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How Would a Harvard Oncologist Manage His Own Metastatic Kidney Cancer?

When facing a frightening new cancer diagnosis, some people ask their doctors, “What would you do if you were me?” Here, our Curious Dr. George asks kidney cancer expert David J. Einstein, MD, how he would handle his own hypothetical case of kidney cancer. Dr. Einstein is Assistant Professor of Medicine in the Genitourinary Oncology Program at Harvard Medical School’s Beth Israel Deaconess Medical Center.

Curious Dr. George: Please consider this hypothetical scenario—you are an active clinical oncologist in general good health. But lately you have been feeling a little more tired than usual and have lost a bit of weight without dieting, so you decide to visit your primary care physician for a checkup. On physical examination, you are within normal limits, but a routine urinalysis demonstrates microscopic hematuria. A CT scan finds a rounded, 7-cm mass in the upper pole of your left kidney. On chest x-ray, one 2-cm rounded mass is found in the lower lobe of your right lung, and another similar mass is seen in the upper lobe of your left lung. How would you proceed?

David J. Einstein, MD: Before I dive into any of the oncology specifics, I would first acknowledge that this is a very difficult experience and that the most anxiety-provoking time of all is between hearing the diagnosis and learning of a treatment plan. I would definitely want to make sure that I have adequate social supports in place, understand my disability insurance and leave policies, and have access to a dedicated palliative care team to support me physically and emotionally as I embark on cancer-directed treatment.

The scenario outlined here is one of presumed metastatic disease, albeit without widespread metastases. We would first confirm that the pulmonary nodules are in fact metastatic kidney cancer with a biopsy, if feasible. We would then have a multidisciplinary evaluation. Assuming the pulmonary nodules are involved, I would think of this as “oligometastatic,” meaning a gray zone in between widely metastatic and localized.

I would start by assessing symptoms. In this case, it sounds like I have been feeling somewhat unwell, so I do need to start treatment. There are some situations in which we encounter de novo or recurrent metastatic kidney cancers that are asymptomatic and low-volume, and can sometimes be safely watched with close surveillance. We also do a clinical risk stratification. This is mostly for prognostic purposes, although there are some subtle distinctions regarding which systemic therapies are approved for which risk groups.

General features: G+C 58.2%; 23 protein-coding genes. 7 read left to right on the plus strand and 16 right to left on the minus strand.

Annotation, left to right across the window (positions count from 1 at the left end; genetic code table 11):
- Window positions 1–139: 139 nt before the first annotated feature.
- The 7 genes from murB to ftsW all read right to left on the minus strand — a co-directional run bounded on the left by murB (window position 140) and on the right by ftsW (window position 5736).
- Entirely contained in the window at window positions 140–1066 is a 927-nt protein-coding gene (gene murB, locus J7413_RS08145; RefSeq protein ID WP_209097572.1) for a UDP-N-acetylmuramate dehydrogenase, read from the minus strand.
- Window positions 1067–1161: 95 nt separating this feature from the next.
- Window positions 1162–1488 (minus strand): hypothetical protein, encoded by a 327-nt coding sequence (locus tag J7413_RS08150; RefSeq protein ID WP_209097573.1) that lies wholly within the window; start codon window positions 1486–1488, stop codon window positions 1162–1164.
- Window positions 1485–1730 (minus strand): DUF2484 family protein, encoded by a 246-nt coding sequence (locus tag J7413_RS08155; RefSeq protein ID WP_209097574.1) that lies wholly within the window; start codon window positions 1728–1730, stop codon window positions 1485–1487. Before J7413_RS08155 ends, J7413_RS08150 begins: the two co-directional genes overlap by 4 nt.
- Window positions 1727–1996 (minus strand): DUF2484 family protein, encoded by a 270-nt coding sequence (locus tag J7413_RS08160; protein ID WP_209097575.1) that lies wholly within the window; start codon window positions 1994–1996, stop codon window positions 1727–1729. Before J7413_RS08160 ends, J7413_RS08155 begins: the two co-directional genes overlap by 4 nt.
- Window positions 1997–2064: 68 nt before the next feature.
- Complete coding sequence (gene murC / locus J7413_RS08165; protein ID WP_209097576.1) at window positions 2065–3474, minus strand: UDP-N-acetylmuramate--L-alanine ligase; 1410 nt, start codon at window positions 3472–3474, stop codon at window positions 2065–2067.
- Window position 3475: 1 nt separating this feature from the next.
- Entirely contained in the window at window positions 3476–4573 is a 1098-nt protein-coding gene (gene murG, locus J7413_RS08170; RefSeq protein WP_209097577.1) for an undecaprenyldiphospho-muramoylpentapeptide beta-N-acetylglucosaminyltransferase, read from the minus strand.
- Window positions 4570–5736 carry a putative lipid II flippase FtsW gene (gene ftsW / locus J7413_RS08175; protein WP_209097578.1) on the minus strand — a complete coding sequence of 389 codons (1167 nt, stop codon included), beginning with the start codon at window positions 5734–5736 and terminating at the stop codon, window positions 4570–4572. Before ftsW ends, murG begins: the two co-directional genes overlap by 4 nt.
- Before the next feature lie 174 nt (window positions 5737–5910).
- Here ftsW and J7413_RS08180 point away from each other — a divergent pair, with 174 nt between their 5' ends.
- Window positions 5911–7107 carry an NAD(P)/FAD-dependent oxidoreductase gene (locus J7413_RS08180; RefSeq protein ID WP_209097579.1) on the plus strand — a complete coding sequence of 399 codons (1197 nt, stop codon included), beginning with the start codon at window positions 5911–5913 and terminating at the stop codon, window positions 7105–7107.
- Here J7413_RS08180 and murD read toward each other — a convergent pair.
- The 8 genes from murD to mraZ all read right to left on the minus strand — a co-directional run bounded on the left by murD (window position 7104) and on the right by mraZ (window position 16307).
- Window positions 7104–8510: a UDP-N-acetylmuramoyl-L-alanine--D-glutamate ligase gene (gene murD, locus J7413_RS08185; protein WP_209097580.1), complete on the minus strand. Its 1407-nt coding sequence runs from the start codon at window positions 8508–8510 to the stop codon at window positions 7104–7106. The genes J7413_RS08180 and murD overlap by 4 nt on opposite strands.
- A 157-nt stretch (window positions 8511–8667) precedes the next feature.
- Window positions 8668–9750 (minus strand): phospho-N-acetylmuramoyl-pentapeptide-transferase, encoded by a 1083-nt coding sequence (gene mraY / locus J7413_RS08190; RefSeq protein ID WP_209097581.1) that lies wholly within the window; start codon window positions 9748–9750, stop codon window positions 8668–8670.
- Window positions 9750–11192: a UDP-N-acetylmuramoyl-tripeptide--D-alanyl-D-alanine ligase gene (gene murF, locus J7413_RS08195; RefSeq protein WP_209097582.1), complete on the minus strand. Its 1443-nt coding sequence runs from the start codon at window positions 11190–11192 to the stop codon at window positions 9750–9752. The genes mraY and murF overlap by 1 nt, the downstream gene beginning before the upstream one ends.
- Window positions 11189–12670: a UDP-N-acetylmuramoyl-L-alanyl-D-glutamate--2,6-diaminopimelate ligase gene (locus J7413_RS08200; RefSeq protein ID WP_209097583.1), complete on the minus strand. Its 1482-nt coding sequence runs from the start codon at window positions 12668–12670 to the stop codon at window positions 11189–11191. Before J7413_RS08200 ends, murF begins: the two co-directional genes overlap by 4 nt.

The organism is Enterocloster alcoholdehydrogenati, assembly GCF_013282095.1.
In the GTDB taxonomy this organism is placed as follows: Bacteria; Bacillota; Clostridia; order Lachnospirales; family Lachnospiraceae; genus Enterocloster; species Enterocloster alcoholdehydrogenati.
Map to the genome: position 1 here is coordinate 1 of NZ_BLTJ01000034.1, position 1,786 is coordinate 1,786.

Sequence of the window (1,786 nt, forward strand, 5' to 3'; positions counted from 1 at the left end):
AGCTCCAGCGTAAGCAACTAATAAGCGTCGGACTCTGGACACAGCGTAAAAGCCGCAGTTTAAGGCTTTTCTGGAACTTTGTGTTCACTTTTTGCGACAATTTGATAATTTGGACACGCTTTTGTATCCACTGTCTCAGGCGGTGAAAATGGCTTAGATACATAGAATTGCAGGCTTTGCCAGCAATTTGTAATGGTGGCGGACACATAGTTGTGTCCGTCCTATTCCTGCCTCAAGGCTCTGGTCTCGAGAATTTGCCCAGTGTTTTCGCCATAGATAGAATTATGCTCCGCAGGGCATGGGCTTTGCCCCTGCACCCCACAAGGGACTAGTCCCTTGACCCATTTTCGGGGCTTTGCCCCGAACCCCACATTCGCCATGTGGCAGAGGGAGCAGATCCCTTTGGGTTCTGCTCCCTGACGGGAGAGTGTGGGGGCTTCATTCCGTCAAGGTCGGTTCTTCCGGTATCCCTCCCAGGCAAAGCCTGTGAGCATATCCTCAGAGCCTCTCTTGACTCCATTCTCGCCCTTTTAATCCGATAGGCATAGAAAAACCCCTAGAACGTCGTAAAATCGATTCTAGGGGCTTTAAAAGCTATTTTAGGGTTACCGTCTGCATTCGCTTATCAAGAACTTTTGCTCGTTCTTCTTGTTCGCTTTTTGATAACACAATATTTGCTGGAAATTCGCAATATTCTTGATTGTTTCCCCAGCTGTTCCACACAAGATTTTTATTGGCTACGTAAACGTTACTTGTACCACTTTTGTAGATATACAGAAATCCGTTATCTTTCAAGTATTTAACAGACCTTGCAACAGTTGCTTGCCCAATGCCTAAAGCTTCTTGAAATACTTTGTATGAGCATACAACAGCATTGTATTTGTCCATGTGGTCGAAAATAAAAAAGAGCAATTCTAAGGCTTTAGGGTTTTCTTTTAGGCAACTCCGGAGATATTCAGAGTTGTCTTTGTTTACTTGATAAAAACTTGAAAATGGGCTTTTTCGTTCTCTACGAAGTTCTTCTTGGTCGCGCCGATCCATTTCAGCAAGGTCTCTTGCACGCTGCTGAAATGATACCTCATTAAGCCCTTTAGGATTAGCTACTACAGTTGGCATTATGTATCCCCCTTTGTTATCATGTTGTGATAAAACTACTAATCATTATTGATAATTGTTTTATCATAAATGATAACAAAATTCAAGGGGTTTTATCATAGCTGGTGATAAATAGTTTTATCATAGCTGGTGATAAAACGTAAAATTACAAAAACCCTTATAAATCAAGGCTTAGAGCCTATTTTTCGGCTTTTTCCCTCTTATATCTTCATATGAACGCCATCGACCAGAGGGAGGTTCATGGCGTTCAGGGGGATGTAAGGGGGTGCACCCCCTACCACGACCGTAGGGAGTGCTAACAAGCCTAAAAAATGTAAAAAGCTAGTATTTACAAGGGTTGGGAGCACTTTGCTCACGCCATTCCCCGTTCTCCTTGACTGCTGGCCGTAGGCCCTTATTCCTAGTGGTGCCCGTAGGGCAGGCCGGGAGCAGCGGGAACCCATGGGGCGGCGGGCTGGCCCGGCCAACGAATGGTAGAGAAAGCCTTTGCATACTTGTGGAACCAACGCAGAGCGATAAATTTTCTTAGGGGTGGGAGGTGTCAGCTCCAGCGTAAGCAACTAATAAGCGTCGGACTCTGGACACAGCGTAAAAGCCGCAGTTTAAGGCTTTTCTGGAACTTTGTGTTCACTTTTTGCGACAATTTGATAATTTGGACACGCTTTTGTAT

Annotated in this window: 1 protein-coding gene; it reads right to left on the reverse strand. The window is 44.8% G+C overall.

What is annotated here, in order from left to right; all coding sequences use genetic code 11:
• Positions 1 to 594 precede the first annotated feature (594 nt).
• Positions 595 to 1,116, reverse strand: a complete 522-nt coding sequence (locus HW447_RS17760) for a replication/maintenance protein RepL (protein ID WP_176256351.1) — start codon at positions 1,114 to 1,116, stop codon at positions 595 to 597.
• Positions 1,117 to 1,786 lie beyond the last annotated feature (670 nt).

Then, I would be faced with the decision between systemic therapy first versus some combination of local and systemic therapy. In a situation of more widely metastatic disease, I would certainly opt for systemic therapy first, with some question of coming back to surgery later on, depending on my response and how much disease was within the kidney versus elsewhere.

In this situation, however, it may be reasonable to be aggressive with local therapies, assuming I am in good health. I would consider nephrectomy—removal of the kidney entirely—and some form of local therapy to the lung nodules, either surgery or radiation. By using all of these local therapies, we would be trying to render me disease-free, at least macroscopically. However, I would be concerned that microscopically, there could be some leftover cancer cells that could cause later recurrences. Therefore, I would consider receiving “adjuvant” immunotherapy with the goal of decreasing my risk of recurrence.

We have been using immunotherapies, especially immune checkpoint inhibitors, in metastatic kidney cancer for years. More recently, a study showed benefit for using one year of an immune checkpoint inhibitor, pembrolizumab, after surgery for patients with high-risk localized or oligometastatic kidney cancer, resulting in FDA approval. I would be receiving infusions of this every 3-6 weeks, depending on the dose, and monitoring closely for signs of excess immune activation against my own body, creating essentially an autoimmune condition. The fundamental goal here would be long-term remission, trying to be free of both cancer and treatment, for as long as possible.

Dr. Einstein can be reached at

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